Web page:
On Gardening/State Flower in the Landscape
University Park, Pa. -- Mountain laurel, Kalmia latifolia is the state flower of Pennsylvania, which grows in many counties. Gardeners observe this attractive native growing on rocky, tree-shaded ledges out in the wild and question why it often fails in a well-maintained landscape.
The answer to that question is that you have to meet the plant's needs.
In the relatively cool conditions of Pennsylvania, most mountain laurel will do quite well in open, woody shade, at the edges of other plantings. Excess wind and hot sun will tend to dry the plants. Optimum conditions are described as full morning sun until about mid-day, followed by shade protection during the hottest portions of the day.
Well-drained and acidic soil conditions are also required for success. Plants will not do well in any soil or location where water collects on the surface or drains slowly out of the soil. Laurels will thrive in raised beds filled with a 12-inch deep mixture of one-third ground pine bark and two-thirds loam soil. Attention to watering after planting and during the first growing season will assure survival.
Like other plants in the acid family, mountain laurel prefers acidic soils with a pH between 5.0 and 5.5. Avoid soils with a pH greater than 6.5 or the plants may not survive.
Laurel can be planted any time the soils are cool and the plants will not dry out. Generally, midfall or early spring are suggested times, especially if container-grown plants are available. The planting hole should be at least three time the width of the root ball and no deeper then its height. Never plant laurel deeper than it grew in the nursery, or set the top of the container root ball below the surround soil grade.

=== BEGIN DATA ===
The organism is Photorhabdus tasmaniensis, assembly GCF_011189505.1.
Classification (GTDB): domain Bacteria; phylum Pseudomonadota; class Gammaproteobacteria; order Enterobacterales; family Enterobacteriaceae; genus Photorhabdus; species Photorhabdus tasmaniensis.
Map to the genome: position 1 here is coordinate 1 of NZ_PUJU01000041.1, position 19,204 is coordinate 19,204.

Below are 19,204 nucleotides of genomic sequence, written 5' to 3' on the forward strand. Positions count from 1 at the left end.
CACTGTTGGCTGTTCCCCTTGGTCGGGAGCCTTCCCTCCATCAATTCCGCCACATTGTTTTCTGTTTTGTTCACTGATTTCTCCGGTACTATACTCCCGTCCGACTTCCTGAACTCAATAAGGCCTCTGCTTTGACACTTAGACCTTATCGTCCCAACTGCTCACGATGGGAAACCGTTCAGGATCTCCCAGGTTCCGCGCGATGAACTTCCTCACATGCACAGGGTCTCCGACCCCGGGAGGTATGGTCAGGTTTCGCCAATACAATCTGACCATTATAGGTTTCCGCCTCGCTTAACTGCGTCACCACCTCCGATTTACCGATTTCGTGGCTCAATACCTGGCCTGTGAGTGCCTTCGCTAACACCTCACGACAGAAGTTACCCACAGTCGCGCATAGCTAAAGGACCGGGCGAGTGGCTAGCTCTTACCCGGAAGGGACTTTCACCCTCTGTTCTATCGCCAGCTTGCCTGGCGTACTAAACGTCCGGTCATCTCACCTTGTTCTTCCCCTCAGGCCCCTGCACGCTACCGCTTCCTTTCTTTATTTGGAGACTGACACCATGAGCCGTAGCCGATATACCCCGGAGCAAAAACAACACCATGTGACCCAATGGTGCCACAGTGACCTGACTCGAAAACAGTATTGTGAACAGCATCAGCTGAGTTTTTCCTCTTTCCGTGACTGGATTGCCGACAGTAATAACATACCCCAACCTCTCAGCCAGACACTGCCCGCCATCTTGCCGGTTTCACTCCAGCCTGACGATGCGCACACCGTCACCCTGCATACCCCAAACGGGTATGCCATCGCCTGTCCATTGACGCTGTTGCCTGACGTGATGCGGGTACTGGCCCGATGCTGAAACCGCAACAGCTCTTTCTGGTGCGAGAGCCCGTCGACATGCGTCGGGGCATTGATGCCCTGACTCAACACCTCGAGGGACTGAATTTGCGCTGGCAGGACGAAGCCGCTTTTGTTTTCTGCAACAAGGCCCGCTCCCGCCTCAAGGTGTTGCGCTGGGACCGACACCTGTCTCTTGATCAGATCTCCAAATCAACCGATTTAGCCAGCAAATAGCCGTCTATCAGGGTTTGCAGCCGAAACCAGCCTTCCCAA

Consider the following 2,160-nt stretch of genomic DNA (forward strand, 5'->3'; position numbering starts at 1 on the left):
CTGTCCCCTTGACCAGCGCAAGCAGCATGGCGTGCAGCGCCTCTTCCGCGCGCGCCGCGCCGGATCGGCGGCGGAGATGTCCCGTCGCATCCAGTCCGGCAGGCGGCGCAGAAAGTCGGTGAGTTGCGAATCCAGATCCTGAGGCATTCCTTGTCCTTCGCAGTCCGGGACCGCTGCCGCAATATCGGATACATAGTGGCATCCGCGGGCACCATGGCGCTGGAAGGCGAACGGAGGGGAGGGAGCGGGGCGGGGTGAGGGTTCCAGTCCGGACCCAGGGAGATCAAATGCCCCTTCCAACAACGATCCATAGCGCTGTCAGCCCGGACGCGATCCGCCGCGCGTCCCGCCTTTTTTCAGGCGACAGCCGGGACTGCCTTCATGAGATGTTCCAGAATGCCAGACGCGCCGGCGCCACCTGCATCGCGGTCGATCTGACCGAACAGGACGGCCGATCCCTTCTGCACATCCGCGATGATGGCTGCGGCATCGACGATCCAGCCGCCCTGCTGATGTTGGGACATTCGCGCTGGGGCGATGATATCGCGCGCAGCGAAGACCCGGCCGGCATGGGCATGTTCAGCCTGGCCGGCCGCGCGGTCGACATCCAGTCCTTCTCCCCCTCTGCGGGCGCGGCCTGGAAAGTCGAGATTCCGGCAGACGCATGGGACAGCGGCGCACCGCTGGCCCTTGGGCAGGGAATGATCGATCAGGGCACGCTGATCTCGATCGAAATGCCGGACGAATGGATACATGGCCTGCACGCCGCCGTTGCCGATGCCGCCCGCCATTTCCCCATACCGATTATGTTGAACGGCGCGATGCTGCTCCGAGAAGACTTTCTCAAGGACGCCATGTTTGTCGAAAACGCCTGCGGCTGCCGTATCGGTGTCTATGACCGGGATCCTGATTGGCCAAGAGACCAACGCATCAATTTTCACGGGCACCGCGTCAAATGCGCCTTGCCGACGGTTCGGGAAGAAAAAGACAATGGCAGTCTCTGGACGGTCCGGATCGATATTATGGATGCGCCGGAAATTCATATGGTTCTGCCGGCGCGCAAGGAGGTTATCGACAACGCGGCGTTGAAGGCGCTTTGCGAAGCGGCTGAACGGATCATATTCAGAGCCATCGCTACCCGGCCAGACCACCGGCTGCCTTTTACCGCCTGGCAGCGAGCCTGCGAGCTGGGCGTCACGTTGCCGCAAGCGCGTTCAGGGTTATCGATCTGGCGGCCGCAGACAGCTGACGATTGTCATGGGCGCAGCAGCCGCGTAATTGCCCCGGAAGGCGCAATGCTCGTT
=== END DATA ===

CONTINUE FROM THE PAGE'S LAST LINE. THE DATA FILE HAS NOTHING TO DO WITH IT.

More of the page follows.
When planting, follow soil test recommendations, if available. Laurel does not require high soil fertility levels. A few handfuls of superphosphate mixed into the backfill soil may be all that is needed at planting. Firm the backfill soil around the root ball and water the plant thoroughly. Cover the planting hole out to several feet beyond with a 3 to 4 inch layer of coarse-textured mulch to keep the roots cool and conserve soil moisture. As with all mulch materials, keep it several inches away from the plant stem to prevent bark damage.
After the plants are established, they should respond to a light application of 10-10-10 fertilizer at a rate of about 1 1/2 cups of material per each 100 square feet of bed area.
Cultivars suited to Pennsylvania include 'Olympic Fire', and 'Sarah' - red-budded with pink flowers; 'Pink Charm', and 'Pink Globe' - pure pinks; and 'Elf' - with white flowers, or 'Minuet' - white with a red band. 'Nathan Hale' is red-budded with glossy foliage. Check with your local garden center for these and other possible cultivars to consider planting.
Dr. Nuss is a horticulturist at Penn State. He coordinates all extension horticulture programs. He has bachelor's, master's, and doctoral degrees in ornamental horticulture and has been on the Penn State faculty since 1966.